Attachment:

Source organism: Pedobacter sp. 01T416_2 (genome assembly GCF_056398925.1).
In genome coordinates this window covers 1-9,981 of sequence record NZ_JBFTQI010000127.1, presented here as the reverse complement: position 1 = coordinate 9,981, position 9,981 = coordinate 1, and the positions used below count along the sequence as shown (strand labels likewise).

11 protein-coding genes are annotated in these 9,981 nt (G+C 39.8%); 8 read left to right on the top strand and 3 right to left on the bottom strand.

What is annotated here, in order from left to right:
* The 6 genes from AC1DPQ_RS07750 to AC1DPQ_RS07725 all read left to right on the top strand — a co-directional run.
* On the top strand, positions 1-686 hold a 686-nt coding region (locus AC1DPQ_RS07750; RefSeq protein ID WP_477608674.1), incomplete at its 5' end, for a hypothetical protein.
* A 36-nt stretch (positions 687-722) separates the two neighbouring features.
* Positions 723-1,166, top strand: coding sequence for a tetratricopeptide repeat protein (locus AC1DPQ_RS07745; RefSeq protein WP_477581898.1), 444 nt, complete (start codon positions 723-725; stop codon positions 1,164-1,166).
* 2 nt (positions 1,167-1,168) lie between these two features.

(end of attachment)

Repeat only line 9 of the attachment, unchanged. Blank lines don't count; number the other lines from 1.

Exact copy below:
* 2 nt (positions 1,167-1,168) lie between these two features.